Yesterday I wrote, "On the second-to-last day of the year, I'm looking for ways to sum up and let go. The morning has been spent making gorgonzola wafers with piñon nuts, from my Santa Fe Kitchens cookbook; synching Carmina Burana to my iPod; reading Jane Hirshfield on Zen and poetry, for inspiration; watching a whole bevy of birds delightedly splashing in the bird baths once the ice melted.
I'd like a ceremony of some sort, to mark the turning—whether a silent retreat at Green Gulch, a night walk to the caves at Bandelier, a visit to Glastonbury's Chalice Well, leis thrown out onto the white waves at the Place of Refuge, which the sea turtles have come back to over the years.
We'll spend the last day of the year in Santa Cruz."
And so we have begun it. (Sunshine and the sound of water.)
On the last day of the year, over the years, I’ve liked to climb up to the line of caves at Tsankawi and sit facing the sun, then on the way home buy red wine tasting of the Provence earth from Kokoman on the Pojoaque reservation. Or eat cracked crab with a smidgen of prosciutto and some lemon-pepper linguini, while summoning good friends from books, the word-artists and sages. Or sit looking out across Keauhou Bay, the birthplace of the stillborn king, and reinvent myself; set off above the ocean a flurry of Chinese fireworks with charming names.
At Tsankawi—which in Tewa means "village between two canyons at the clump of sharp, round cacti"—I found the year and years like petroglyphs written on the long sandstone cliffs all around me. I always asked myself there why I didn't stay in Santa Fe, work for the School of American Research, be a real artist? Live in the canyons? Closer to myself. To the vital red earth. I'd press my hand print into the cold snow; pick an indigo berry from a juniper tree and crush it in my fingers to release its inner nature and transfer to my own skin the vivid, spicy fragrance of the juniper that is so quintessentially of that place, and of me.
On the Kona Coast, over the years, I wrote my end-of-year notes time and time again. Whether idly, or querying; happy or -un.
Yellow fish in the curl of a wave.
An empty bottle of New Zealand lager, and an unspent Roman candle.
I wrote: "Recently somebody said 'you have to re-invent yourself from time to time'—and when more naturally than at the start of a new year? Somehow I'm always conscious of 'taking stock' in Hawaii, of re-defining (if not out & out reinventing) what is most and best me; though that tends to get lost almost immediately back in the daily grind.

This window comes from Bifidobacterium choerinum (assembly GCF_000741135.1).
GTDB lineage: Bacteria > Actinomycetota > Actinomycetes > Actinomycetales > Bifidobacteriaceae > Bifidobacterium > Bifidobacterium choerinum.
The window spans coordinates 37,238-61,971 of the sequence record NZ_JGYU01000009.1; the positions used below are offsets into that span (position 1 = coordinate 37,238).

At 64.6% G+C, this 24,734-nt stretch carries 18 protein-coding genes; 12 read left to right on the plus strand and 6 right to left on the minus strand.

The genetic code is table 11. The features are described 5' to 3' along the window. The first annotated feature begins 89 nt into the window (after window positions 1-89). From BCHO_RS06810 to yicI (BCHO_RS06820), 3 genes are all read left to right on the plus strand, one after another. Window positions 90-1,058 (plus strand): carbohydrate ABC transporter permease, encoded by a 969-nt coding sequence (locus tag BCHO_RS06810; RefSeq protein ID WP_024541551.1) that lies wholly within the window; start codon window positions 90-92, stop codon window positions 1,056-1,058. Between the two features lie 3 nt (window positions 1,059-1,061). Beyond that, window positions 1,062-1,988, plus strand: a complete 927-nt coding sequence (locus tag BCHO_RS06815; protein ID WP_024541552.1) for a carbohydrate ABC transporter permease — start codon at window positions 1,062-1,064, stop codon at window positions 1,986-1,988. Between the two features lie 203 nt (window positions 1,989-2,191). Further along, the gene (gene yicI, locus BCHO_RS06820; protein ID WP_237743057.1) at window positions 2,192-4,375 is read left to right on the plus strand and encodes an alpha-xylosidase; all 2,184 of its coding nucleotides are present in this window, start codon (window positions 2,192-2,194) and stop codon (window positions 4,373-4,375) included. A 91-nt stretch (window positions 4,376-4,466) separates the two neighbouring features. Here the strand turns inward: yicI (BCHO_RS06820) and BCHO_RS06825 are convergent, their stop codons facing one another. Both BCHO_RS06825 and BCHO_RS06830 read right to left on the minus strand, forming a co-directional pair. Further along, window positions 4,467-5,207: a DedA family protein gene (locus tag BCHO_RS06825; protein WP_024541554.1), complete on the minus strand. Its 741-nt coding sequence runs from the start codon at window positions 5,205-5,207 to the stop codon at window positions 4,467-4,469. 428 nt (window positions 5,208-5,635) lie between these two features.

"We always go to the Place of Refuge, a sacred place on a perfect white palm-circled beach, where those who had broken the kapu (sacred rules of life) and offended the gods, or defeated warriors, or noncombatants, could find sanctuary, cleansing, and new life—so to visit seems appropriate for the process of personal renewal. A place for second chances.
This time we also walked along the beach to the hotel, now abandoned and ruinous, where I stayed four or six years ago and—in this same effort at re-defining—took my coffee out, mornings, to the black rocks of ruined temples, and mirror-still tidepools, to write and think and read Robert Browning's poems. The image of an empty hotel (and that one, mine, particularly) is unsettling—maybe because it's so intrinsically contradictory.
Am I like a sea creature, then, that moves on from one borrowed shell to another? Is it only the shells that are ever re-defined? The stones of the old temples piled now into sea-walls instead, and in another year fallen again and awash with rock-crabs?"
Again, another year:
"The Chinese fireworks have better names than ever:
Successive Happy News
Overlord in the Sky
Mandarin Duck Disporting Water
Bird in Fright (flight, instead, surely?)
And the ponderous coils of firecrackers, one hundred thousand all on a strand."
And that year or another, a collection of observations:
. The fisherman with his empty bucket says, smiling, 'I guess we'll have sardines for our supper.'
. Smoke along the road to Kealakekua—chickens roasting, hundreds, barbecued, on spits.
. On Thursday the dive boat has anchored offshore—strung with Christmas lights.
. On Saturday morning they practice dancing, with the bamboo sticks.
. The old Chinese man on the lawn between the Kona Inn and the ocean paints ideographs, with a fat brush—I remember the sign for thinking within motion, the self and the journey which is within.
. At the Saturday farmers' market we buy a bagful of papayas and flowers— pink ginger, orchids, mixed anthurium, $5.00.
. They are fishing off the rocks. The volcano has been taken by cloud.
. The second boat whose mast is constant in my view of steeple, mast, and white plumaria went out this morning with a striped sail.
. I drink a dry white wine from the volcano. Not as fine as Etna or the other volcanic whites, but surprisingly good.
. Dried leis on the statue of the fish god—the walls of temples and the breakwater—all lava, seaworn (the petroglyphs for crossing).
No conclusions. No wise words to carry me or us or anyone into the unwritten new year—only an offering and a blessing, an awareness of what all has passed. And what remains, enduringly, endearingly. Love and delight in its myriad guises.
All happiness ahead, fellow voyagers and celebrants. Let us now invoke the New Year.
image: She Who Is, Invocation